Two weeks after delivery, the patient was scheduled for cardiac surgical correction. All preoperative investigations were within normal limits. The operative procedure was conducted under general anesthesia with single-lumen intubation. A central venous catheter was placed on the left internal jugular vein and a 6 Fr vascular sheath was placed on the right internal jugular vein. Transesophageal echocardiography was set up routinely. The patient was placed in a supine position with an inflatable bag placed beneath her right chest wall elevating the right side of the chest to achieve greater exposure. Standard antiseptic preparation was made. A 3 cm right inguinal incision was made allowing exploration of the common femoral artery and vein. Purse string sutures were placed on both vessels. A right submammary 5 cm incision was made and the pleural cavity was entered via the 4th intercostal space. Skin protector was placed round the incision without using a rib spreader. The patient was full heparinized and peripheral CPB was established from the right groin. The femoral arterial and venous cannulas were size 17 Fr and 20 Fr, respectively. Both cannulations were performed using Seldinger’s technique under TEE guidance. An additional venous cannula, number 14 Fr, was placed percutaneously via the right internal jugular vein again using Seldinger’s technique. A thoracoscopic port was inserted via the 3rd intercostal space at the midaxillary line. After achieving full bypass, ventilation was stopped and the lungs were collapsed. The pericardium was opened longitudinally from the superior vena cava (SVC) to the inferior vena cava (IVC) and 2 to 3 cm anterior to the right phrenic nerve. Both SVC and IVC were snared with large heavy silk. A cardioplegic cannula was placed in the ascending aorta. A Chitwood aortic clamp was passed from a separate small incision through the 2rd intercostal space at the midclavicular line. An aortic cross clamp was applied and the heart was arrested by the antegrade route with crystalloid Histidine-Tryptophan-Ketoglutarate solution. Both SVC and IVC were fastened to achieve total bypass. The right atrium was opened along the atrioventricular groove. The interatrial septum was incised at the lower border of the fossa ovalis. A hanging stitch was placed and the interatrial septum was excised keeping 0.5 to 1 cm from the stalk of tumor. The tumor was removed easily without any adhesion with the residual atrial wall or mitral valve. The mass was delivered, with some additional rib traction, via submammary thoracotomy incision. The reddish bulky tumor was 8 cm × 5 cm × 6 cm in size and had a smooth and sleek surface with a small dense stalk attached to the limbus of the fossa ovalis as shown in Figure 2. The left ventricular venting cannula was placed after the mass was removed. Mitral valve analysis was done and revealed a grossly normal valve apart from a significant annular dilation. A saline test also showed a significant regurgitation. A mitral valve annuloplasty was done with Carpentier-Edwards Physio annuloplasty ring (Edwards Lifesciences, Irvine, CA, USA) number 34. The atrial septal defect was closed directly using continuous polypropylene 4/0 running sutures. The right atrial wall was closed. After rewarming and deairing, the aortic cross clamp was removed and the CPB was weaned off and terminated uneventfully. All wounds were closed and one chest drain was placed in the right pleural cavity. Total operative time was 3 hours and 40 minutes; cross clamp time and total bypass time were 105 and 160 minutes, respectively. Intraoperative TEE showed good results; there was no residual atrial defect and a resultant good competent mitral valve. The patient was extubated the next morning 14 hours after the operation; then she had a normal recovery with no significant complications. The chest drain was removed on the 2nd postoperative day and the chest film was normal.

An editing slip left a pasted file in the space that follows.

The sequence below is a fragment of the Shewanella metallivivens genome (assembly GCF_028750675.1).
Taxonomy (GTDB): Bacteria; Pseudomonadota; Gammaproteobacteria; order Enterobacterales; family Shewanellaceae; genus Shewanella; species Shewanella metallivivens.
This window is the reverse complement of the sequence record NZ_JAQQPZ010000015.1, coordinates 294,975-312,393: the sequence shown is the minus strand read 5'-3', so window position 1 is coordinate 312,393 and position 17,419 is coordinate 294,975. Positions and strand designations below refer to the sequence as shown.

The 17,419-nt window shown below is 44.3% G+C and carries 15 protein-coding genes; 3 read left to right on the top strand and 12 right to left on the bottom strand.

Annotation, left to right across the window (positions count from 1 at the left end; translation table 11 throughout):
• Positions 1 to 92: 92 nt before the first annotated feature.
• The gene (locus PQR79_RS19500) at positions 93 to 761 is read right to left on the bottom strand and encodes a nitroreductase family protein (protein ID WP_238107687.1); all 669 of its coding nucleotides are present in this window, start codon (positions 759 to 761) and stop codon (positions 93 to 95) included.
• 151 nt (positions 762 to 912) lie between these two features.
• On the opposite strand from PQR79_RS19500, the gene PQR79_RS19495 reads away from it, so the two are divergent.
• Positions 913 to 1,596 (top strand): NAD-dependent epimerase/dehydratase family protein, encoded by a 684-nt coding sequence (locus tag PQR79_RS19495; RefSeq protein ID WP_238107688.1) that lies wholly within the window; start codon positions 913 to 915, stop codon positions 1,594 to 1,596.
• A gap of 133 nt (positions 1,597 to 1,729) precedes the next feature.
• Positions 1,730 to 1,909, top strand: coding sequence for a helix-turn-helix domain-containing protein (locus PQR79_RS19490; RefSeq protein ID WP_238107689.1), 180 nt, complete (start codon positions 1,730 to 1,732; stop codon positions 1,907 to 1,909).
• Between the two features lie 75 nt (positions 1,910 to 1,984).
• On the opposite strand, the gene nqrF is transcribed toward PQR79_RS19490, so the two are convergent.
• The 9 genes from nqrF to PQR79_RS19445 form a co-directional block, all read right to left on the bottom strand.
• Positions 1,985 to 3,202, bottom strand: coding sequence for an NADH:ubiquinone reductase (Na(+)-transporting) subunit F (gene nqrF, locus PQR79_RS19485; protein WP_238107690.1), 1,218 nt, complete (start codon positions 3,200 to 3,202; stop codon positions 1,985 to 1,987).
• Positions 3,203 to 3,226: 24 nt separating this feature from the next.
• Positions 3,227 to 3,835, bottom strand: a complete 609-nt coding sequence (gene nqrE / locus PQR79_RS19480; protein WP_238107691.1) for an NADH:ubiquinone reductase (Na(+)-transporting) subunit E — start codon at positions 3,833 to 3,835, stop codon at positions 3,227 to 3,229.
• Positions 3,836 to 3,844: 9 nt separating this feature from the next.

Figure 2: The large mass after removal compared to the incision.